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Philip Stanhope, 5th Earl Stanhope

Philip Henry Stanhope, 5th Earl Stanhope FRS (30 January 1805 – 24 December 1875), styled Viscount Mahon between 1816 and 1855, was a British politician and historian.

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Philology

Philology is the study of language in oral and written historical sources; it is a combination of literary criticism, history, and linguistics.

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Plague of Justinian

The Plague of Justinian (541–542) was a pandemic that afflicted the Eastern Roman (Byzantine) Empire, especially its capital Constantinople, the Sassanid Empire, and port cities around the entire Mediterranean Sea.

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Ponza

Ponza (Italian: isola di Ponza) is the largest island of the Italian Pontine Islands archipelago, located south of Cape Circeo in the Tyrrhenian Sea.

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Pope Boniface II

Pope Boniface II (Bonifatius II; d. 17 October 532) was the first Germanic pope.

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Pope Hormisdas

Pope Hormisdas (450 – 6 August 523) was Pope from 20 July 514 to his death in 523.

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Pope Silverius

Pope Silverius (died 2 December 537) ruled the Holy See from 8 June 536 to his deposition in 537, a few months before his death.

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Pope Vigilius

Pope Vigilius (d. 7 June 555)Mellersh, H.E.L. (1999) The Hutchinson chronology of world history.

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Porta Pinciana

Porta Pinciana is a gate of the Aurelian Walls in Rome.

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Praetorian prefecture of Africa

The praetorian prefecture of Africa (praefectura praetorio Africae) was a major administrative division of the Eastern Roman Empire located in the Maghreb.

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Procopius

Procopius of Caesarea (Προκόπιος ὁ Καισαρεύς Prokopios ho Kaisareus, Procopius Caesariensis; 500 – 554 AD) was a prominent late antique Greek scholar from Palaestina Prima.

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Ravenna

Ravenna (also locally; Ravèna) is the capital city of the Province of Ravenna, in the Emilia-Romagna region of Northern Italy.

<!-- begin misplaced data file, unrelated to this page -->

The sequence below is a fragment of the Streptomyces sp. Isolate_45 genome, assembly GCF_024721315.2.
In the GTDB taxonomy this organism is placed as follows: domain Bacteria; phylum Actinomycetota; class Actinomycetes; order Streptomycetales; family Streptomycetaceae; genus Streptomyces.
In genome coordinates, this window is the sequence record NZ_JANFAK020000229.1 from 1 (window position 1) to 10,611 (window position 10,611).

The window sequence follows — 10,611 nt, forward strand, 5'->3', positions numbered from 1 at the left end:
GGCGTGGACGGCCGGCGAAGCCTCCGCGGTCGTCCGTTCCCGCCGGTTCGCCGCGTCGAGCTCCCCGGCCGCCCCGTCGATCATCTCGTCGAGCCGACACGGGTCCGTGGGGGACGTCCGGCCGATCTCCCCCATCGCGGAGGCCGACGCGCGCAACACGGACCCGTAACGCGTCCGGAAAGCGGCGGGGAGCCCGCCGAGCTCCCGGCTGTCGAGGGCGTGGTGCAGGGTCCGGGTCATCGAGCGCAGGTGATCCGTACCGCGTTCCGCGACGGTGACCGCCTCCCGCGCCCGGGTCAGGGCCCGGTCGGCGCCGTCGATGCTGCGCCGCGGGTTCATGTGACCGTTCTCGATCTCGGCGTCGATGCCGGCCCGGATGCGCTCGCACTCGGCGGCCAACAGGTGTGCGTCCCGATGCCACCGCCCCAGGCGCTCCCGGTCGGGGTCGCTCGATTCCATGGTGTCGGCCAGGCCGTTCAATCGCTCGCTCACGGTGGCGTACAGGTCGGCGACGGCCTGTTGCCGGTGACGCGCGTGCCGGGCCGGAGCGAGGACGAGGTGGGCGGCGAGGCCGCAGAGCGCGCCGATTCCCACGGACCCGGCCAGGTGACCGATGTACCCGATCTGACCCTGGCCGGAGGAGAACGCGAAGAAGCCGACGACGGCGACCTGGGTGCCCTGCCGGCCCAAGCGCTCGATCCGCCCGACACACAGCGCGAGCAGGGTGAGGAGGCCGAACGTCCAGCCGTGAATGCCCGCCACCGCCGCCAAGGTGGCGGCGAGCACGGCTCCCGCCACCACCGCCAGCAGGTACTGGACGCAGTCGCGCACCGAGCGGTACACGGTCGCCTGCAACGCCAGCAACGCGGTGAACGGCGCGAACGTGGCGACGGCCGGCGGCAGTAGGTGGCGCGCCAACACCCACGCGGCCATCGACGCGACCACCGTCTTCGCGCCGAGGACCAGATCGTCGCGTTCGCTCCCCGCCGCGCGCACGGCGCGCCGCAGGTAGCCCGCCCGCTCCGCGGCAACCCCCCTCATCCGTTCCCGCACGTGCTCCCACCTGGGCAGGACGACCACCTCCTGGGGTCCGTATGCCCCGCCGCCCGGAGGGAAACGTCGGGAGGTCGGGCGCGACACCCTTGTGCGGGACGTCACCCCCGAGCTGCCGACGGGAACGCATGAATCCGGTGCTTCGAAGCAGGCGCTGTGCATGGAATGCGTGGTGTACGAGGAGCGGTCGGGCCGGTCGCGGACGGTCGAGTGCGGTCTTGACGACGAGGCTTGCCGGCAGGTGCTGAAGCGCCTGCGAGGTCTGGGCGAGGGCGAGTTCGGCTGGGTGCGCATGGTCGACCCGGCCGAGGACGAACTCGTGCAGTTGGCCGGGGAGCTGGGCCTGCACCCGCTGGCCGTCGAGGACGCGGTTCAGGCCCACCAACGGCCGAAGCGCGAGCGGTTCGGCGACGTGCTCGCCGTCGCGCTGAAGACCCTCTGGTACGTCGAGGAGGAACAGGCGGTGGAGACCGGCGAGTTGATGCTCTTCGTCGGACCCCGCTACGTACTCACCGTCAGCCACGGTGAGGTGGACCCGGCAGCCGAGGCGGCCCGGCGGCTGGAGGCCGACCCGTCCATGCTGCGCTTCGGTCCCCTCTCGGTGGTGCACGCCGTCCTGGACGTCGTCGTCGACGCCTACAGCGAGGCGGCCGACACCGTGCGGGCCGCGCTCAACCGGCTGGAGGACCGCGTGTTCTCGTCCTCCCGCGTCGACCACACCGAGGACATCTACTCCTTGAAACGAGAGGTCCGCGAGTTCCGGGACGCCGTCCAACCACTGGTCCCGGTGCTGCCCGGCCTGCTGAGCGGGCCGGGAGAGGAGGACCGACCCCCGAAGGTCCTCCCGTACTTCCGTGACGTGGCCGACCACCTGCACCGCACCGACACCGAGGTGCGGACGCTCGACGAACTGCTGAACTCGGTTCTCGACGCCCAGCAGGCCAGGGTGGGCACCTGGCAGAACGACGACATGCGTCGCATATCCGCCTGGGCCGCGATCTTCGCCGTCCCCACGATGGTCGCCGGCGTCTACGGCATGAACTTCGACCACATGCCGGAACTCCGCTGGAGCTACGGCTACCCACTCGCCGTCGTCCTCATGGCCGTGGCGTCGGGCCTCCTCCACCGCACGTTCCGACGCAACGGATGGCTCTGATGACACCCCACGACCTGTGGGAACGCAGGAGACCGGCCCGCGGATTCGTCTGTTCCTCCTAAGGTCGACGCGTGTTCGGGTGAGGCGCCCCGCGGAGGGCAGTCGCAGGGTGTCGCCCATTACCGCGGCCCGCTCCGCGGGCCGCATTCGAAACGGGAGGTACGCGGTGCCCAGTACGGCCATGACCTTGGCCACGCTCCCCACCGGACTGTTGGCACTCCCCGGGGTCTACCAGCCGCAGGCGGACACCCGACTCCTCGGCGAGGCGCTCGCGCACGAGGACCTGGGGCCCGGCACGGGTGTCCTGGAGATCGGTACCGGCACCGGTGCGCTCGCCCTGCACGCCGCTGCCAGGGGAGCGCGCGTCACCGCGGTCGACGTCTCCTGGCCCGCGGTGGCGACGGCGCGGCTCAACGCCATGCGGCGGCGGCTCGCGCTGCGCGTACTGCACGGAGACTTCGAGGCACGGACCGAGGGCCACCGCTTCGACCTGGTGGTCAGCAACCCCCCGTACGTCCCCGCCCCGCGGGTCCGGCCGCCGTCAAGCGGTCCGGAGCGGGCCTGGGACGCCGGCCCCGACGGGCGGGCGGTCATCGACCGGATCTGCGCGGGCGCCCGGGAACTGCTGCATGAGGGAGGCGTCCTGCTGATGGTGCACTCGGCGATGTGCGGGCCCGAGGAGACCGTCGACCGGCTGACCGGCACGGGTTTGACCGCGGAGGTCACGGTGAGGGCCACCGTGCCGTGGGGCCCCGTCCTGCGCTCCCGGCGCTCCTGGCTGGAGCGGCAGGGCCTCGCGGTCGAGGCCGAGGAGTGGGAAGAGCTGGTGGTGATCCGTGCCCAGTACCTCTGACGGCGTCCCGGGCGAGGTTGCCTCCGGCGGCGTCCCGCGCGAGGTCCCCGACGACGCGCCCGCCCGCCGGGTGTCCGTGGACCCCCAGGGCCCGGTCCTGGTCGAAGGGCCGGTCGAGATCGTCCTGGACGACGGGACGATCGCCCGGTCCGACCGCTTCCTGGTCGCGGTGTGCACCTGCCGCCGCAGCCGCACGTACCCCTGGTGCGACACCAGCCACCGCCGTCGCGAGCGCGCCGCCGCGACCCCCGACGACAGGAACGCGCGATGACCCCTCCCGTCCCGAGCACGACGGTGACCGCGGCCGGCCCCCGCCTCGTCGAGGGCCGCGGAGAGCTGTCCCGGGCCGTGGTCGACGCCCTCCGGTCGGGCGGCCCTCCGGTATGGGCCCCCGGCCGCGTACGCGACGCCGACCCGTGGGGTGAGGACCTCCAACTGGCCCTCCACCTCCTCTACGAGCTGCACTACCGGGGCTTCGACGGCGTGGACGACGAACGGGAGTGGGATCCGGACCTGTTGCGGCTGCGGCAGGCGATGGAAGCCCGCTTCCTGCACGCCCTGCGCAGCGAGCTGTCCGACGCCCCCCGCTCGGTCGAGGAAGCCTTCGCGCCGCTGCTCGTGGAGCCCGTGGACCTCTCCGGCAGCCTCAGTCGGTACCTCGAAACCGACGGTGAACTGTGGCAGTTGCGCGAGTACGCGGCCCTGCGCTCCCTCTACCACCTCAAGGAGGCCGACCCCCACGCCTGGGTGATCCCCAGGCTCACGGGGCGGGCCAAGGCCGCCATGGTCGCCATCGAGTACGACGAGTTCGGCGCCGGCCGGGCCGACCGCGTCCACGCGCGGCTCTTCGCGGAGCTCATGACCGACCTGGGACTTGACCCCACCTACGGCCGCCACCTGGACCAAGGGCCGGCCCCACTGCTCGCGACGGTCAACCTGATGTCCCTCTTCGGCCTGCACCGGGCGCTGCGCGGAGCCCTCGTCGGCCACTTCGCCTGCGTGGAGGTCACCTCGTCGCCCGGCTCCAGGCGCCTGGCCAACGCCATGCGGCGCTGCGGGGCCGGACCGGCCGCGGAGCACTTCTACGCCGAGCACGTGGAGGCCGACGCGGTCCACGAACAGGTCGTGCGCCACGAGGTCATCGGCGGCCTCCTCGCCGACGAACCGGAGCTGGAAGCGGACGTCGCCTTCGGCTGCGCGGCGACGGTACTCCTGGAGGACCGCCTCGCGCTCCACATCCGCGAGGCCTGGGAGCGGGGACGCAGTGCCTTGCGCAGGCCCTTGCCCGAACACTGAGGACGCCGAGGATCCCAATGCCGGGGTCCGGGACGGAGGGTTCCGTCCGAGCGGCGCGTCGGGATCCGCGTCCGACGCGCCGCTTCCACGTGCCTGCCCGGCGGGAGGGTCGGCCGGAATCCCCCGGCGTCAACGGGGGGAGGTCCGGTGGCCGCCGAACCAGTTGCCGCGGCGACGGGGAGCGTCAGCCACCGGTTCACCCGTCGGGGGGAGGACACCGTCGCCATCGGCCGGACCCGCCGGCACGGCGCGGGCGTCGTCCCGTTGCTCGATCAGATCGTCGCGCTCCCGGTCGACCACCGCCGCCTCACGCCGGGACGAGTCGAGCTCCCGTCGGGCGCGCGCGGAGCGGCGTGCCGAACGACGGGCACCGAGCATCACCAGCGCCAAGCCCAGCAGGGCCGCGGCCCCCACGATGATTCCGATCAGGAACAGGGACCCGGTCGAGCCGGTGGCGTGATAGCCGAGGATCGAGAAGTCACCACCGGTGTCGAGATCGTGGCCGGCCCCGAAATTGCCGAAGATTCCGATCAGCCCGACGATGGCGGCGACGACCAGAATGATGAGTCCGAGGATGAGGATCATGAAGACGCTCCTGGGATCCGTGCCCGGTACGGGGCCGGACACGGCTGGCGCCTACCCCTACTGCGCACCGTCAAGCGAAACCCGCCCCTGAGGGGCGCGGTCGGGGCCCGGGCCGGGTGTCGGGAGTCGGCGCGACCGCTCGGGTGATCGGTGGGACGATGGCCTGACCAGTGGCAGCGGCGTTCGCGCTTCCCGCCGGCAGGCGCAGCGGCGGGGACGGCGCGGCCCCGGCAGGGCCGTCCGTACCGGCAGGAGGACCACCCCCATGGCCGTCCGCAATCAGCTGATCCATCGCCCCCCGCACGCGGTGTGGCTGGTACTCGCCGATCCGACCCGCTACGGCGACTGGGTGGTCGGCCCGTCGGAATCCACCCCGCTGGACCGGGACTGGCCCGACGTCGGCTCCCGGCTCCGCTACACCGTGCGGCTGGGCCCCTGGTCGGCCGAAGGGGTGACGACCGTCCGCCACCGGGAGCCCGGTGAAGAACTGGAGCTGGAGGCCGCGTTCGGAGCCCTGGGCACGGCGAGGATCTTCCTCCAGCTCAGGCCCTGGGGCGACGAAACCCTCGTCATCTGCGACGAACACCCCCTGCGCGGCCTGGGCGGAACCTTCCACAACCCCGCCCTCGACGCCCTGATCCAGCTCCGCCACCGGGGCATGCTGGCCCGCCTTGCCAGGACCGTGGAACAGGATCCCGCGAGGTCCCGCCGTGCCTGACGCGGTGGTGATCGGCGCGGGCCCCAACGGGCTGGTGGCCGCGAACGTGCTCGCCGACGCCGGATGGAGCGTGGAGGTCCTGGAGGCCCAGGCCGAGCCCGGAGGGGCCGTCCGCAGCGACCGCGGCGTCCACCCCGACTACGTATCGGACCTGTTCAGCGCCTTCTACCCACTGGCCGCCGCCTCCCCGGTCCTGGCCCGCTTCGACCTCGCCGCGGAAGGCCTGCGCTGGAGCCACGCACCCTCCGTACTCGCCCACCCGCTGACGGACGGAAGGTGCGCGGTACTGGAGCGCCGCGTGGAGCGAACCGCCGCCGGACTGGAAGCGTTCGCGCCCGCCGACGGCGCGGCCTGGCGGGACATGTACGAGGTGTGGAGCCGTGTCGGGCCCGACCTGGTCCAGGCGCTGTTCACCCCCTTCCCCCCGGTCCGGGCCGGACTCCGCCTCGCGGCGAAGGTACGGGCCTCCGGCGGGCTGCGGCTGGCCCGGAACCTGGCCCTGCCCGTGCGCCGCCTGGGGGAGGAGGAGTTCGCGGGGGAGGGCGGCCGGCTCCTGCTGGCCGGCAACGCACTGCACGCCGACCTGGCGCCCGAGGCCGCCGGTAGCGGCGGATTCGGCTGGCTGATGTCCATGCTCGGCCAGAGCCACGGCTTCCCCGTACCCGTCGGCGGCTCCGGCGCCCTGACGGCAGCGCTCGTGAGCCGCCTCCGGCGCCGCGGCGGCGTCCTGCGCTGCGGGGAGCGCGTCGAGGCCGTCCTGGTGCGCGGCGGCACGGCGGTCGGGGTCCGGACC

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Rebecca Guay

Rebecca Guay is an artist known early in her career as an illustrator, commissioned for work on role-playing games, collectible card games, comic books, as well as work on children's literature.

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Robert Graves

Robert Graves (24 July 1895 – 7 December 1985), also known as Robert von Ranke Graves, was an English poet, historical novelist, critic, and classicist.

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Robert Siodmak

Robert Siodmak (8 August 1900 – 10 March 1973) was a German film director who also worked in the United States.

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Roman consul

A consul held the highest elected political office of the Roman Republic (509 to 27 BC), and ancient Romans considered the consulship the highest level of the cursus honorum (an ascending sequence of public offices to which politicians aspired).

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Roman Empire

The Roman Empire (Imperium Rōmānum,; Koine and Medieval Greek: Βασιλεία τῶν Ῥωμαίων, tr.) was the post-Roman Republic period of the ancient Roman civilization, characterized by government headed by emperors and large territorial holdings around the Mediterranean Sea in Europe, Africa and Asia.

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Roman Republic

The Roman Republic (Res publica Romana) was the era of classical Roman civilization beginning with the overthrow of the Roman Kingdom, traditionally dated to 509 BC, and ending in 27 BC with the establishment of the Roman Empire.

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Roman triumph

The Roman triumph (triumphus) was a civil ceremony and religious rite of ancient Rome, held to publicly celebrate and sanctify the success of a military commander who had led Roman forces to victory in the service of the state or, originally and traditionally, one who had successfully completed a foreign war.

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Rome

Rome (Roma; Roma) is the capital city of Italy and a special comune (named Comune di Roma Capitale).